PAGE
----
The Common Good
January-February 1997

Oh How We Love Chocolate

by Carey Burkett | January-February 1997

Would it be cruel to extol the virtues of chocolate these dark, cold days of January and February, months traditionally reserved for dietary resolutions and abstention from such temptations?

Would it be cruel to extol the virtues of chocolate these dark, cold days of January and February, months traditionally reserved for dietary resolutions and abstention from such temptations? I say now is when we need it the most.

For instance, consider that a cup of Mexican hot chocolate—with its frothy milk foam and fragrant cinnamon—warms stiff limbs much faster in the morning than the ponderous wood stove. (Best of all would be the hot chocolate and the wood stove together!)

Hazelnut-chocolate spread frosted bite by bite onto a banana makes a great breakfast. Coffee break? Brownies, or devil's-food cake, or mocha chip cookies, of course. At the noon meal, you can pop a few chocolate morsels like so many vitamins, for dessert. Supper could be an exotic Mexican dish: chicken, turkey, beans, or a protein-rich grain smothered in molé poblano—a piquant blend of chilis, chicken stock, sesame tahini, garlic, cloves, cinnamon, tamarind, or dried apricots...and chocolate. Scrumptious.

Thumbing through my file of newspaper recipe clips, I find (predictably) many that feature chocolate in some form: handmade truffles, mocha pecan pie, warm and gooey individual chocolate cakes, homemade English toffee, chocolate silk pie, espresso baked custard with bitter chocolate glaze, chunky caramel squares, devil's-food cake cockaigne, chocolate walnut fudge.

In this fondness for chocolate, it seems I am not alone. About 50 studies of food cravings have been published over the past five years, and they all list chocolate as one of the major munchies of choice in the United States, especially among women. The reasons why have a lot to do with hormones and brain chemicals.

Chocolate is a complex food, with some 400 components. Among them are the stimulants caffeine and theobromine, as well as phenylethylamine (the chemical that being in love releases in the brain). The book Why Women Need Chocolate proposes that females crave sweets when their serotonin and endorphin levels are low just before menstruation. Sugar and fat stimulate their release in the brain.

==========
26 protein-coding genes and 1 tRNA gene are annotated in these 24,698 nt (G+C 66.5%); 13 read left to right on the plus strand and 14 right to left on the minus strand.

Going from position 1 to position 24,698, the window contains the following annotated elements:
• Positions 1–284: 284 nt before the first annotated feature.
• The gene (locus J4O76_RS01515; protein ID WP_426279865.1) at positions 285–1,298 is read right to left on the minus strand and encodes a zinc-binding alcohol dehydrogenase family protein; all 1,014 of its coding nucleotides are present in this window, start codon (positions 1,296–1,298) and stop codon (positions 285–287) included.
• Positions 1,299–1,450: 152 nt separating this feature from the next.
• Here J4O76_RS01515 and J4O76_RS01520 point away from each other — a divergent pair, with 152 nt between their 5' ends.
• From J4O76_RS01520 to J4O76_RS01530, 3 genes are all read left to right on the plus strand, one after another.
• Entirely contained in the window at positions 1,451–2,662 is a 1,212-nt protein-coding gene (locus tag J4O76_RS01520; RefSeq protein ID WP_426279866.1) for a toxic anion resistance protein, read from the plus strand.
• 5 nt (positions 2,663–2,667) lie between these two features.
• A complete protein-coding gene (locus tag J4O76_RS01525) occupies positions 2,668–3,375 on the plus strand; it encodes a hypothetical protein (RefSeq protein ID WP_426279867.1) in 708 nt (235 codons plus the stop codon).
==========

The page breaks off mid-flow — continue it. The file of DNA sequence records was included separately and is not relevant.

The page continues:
Rich in carbohydrates, vegetable oils, proteins, calcium, iron, and phosphorus, chocolate's quick energy has been valued by runners, mountaineers, bicyclists, skiers, soldiers, astronauts, and scouts.

CHOCOLATE CAME TO the rest of the world from Central and South America (although most of the globe's cocoa beans now are grown in Central Africa). Cocoa was used in Mayan and Aztec cultures for religious rites and as a form of currency. Spanish conquerors of the New World returned home with a taste for chocolate drinks, and jealously guarded their recipes for the next 100 years.

Word gradually spread, however, and by the mid-1600s "chocolate houses" were all the rage in much of Europe. In 1828, a Dutch firm began extracting cocoa butter from the beans, leaving powdered cocoa, a process that soon led to eating chocolate. In all of its forms, chocolate was an expensive luxury until the Industrial Revolution, when machines were invented for grinding the beans, and chocolate-making moved into factories.

A history of chocolate in the church would note that early clergy in Europe frowned on the consumption of chocolate because of its reputed aphrodisiac qualities. A century later, Quakers thought chocolate would be a good alternative to alcohol; companies such as Cadbury's were founded by wealthy Quaker families to process large amounts of cocoa.

A luxury, yes. High calorie, yes. But I'm glad for this particular culinary gift from all our various forebears.

My favorite dessert is the following mousse. However, it means eating raw eggs, which carries a risk of exposure to salmonella bacteria. If that's a concern, you may want to try the second recipe, rich quick brownies.

Chocolate Mousse

  • 2 Tbsp. instant coffee
  • 2 Tbsp. boiling water
  • 8 oz. semisweet chocolate (chips are fine)
  • 4 eggs plus 2 egg whites
  • 1/2 cup sugar
  • 4 Tbsp. brandy

Dissolve coffee in boiling water. Add chocolate and melt slowly over very low heat. Let cool. Separate eggs and beat the six whites until stiff.

In another bowl but with the same beaters, beat the four egg yolks until thick. Add sugar and beat until well dissolved. Pour cooled chocolate-coffee mixture and brandy into egg yolks. Stir until well mixed. Fold mixture carefully into beaten egg whites. Fill six small dessert dishes and chill for four hours before serving.

Rich Quick Brownies

  1. Take any box brownie mix, cheapest is fine.
  2. Substitute strong coffee for the water, and real butter for the vegetable oil, using same amounts as listed on box.
  3. Press whole pecans into the top if desired.
  4. Do not overbake. Serve warm or cooled, with milk.

As good or better than from scratch!

CAREY BURKETT is an organic vegetable farmer in Hallettsville, Texas.

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